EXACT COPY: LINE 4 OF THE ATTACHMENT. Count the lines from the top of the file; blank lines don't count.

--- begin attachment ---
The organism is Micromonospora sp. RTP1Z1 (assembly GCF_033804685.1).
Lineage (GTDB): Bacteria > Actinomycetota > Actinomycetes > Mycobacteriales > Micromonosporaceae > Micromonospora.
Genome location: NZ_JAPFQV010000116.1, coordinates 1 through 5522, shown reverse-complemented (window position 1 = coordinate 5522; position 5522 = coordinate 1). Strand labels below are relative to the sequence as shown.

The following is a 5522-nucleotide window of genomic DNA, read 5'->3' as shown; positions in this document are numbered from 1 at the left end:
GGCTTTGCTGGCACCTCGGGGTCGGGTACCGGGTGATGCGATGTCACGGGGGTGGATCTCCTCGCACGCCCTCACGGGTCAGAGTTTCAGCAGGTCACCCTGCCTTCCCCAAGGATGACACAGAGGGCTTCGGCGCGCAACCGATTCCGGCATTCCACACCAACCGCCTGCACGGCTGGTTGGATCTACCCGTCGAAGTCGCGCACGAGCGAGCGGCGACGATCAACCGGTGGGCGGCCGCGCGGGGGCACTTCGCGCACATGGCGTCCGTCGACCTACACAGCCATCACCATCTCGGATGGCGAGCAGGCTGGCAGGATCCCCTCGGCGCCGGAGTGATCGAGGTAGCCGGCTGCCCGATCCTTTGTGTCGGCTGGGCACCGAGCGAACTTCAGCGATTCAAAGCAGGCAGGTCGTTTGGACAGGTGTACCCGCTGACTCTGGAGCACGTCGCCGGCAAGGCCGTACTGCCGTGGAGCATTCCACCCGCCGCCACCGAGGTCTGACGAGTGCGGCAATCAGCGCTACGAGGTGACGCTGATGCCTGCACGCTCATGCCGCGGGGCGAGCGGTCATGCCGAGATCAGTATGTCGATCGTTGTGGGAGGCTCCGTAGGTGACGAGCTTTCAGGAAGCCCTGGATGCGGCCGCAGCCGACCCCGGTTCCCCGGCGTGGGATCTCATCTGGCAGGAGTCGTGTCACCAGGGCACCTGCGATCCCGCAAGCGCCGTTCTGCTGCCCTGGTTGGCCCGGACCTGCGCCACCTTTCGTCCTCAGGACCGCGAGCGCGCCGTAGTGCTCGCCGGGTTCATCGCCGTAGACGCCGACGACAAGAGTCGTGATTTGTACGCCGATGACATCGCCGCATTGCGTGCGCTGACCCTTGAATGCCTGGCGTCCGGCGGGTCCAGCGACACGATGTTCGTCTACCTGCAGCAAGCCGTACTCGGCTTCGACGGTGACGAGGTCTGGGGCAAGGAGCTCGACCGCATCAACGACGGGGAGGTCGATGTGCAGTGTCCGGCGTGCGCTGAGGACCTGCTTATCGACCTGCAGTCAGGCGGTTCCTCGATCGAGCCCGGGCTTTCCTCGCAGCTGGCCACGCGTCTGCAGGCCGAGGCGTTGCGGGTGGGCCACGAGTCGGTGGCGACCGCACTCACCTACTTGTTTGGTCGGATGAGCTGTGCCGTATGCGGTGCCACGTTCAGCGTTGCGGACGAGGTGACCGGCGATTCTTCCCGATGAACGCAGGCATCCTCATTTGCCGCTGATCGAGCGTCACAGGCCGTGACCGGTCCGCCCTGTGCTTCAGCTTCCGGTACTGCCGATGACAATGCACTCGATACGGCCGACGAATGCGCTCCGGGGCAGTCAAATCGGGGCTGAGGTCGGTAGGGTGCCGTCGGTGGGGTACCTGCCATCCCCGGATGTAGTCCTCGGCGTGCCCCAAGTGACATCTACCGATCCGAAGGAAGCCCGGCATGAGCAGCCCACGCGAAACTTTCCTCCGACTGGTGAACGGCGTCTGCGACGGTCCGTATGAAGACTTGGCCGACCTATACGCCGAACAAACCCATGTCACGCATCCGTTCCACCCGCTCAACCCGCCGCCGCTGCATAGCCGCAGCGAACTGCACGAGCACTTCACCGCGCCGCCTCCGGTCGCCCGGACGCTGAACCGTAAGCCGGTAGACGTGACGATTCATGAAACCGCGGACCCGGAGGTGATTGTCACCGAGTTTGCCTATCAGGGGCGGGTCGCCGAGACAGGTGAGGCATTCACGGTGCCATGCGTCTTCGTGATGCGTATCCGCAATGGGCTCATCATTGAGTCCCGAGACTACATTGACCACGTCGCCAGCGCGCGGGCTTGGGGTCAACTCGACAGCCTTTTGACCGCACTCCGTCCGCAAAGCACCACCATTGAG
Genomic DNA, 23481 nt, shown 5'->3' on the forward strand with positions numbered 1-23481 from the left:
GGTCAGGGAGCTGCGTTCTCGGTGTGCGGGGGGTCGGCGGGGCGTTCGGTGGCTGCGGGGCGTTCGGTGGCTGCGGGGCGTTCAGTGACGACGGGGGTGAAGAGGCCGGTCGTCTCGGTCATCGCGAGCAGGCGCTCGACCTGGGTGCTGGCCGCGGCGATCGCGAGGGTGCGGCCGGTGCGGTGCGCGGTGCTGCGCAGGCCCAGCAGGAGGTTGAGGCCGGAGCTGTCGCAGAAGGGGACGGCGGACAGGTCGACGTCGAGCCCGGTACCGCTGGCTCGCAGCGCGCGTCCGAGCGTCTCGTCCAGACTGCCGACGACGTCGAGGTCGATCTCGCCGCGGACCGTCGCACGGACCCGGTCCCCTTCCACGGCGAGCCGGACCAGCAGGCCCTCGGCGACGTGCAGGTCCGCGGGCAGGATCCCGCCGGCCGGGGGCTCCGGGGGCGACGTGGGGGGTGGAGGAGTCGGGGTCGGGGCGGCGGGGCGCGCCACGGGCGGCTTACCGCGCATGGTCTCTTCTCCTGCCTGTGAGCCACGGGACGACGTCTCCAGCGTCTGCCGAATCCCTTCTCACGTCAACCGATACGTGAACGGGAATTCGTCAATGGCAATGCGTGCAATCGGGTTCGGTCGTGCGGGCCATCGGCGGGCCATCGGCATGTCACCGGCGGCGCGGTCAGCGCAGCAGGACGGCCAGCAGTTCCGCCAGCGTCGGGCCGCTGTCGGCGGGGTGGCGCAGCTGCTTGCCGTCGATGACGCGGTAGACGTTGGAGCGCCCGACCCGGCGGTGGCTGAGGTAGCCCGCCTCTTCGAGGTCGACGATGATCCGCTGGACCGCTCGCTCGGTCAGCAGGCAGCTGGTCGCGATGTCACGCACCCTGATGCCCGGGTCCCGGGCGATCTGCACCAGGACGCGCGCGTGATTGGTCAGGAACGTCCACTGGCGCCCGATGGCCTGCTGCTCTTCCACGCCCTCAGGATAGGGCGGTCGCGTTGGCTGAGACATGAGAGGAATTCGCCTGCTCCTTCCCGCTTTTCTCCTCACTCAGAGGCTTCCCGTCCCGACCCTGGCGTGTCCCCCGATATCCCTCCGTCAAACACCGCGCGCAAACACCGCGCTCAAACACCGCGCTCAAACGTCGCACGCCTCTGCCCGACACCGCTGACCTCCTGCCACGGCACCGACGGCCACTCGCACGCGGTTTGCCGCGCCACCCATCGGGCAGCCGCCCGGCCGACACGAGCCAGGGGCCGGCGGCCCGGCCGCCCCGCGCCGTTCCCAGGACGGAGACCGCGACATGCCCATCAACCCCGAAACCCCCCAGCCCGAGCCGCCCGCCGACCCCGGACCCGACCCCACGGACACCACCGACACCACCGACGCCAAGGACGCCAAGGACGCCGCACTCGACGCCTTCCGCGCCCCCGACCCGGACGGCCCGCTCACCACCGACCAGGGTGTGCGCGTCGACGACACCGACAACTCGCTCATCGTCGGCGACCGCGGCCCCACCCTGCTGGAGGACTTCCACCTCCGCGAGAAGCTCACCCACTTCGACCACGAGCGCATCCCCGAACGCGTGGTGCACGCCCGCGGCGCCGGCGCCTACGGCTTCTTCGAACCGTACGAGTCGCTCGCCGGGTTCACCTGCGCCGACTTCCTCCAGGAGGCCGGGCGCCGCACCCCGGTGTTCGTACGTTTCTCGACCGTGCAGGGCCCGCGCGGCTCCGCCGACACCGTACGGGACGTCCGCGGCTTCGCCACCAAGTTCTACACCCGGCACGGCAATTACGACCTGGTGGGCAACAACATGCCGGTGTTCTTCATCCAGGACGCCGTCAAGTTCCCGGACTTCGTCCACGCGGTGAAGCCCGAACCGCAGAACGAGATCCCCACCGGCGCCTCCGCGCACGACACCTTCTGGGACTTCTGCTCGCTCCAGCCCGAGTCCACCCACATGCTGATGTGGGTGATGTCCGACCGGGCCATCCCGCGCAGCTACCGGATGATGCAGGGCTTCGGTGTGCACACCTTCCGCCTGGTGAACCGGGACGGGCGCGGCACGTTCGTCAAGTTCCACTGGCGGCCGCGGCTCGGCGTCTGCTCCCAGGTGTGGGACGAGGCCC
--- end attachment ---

The following is a 5522-nucleotide window of genomic DNA, read 5'->3' as shown; positions in this document are numbered from 1 at the left end: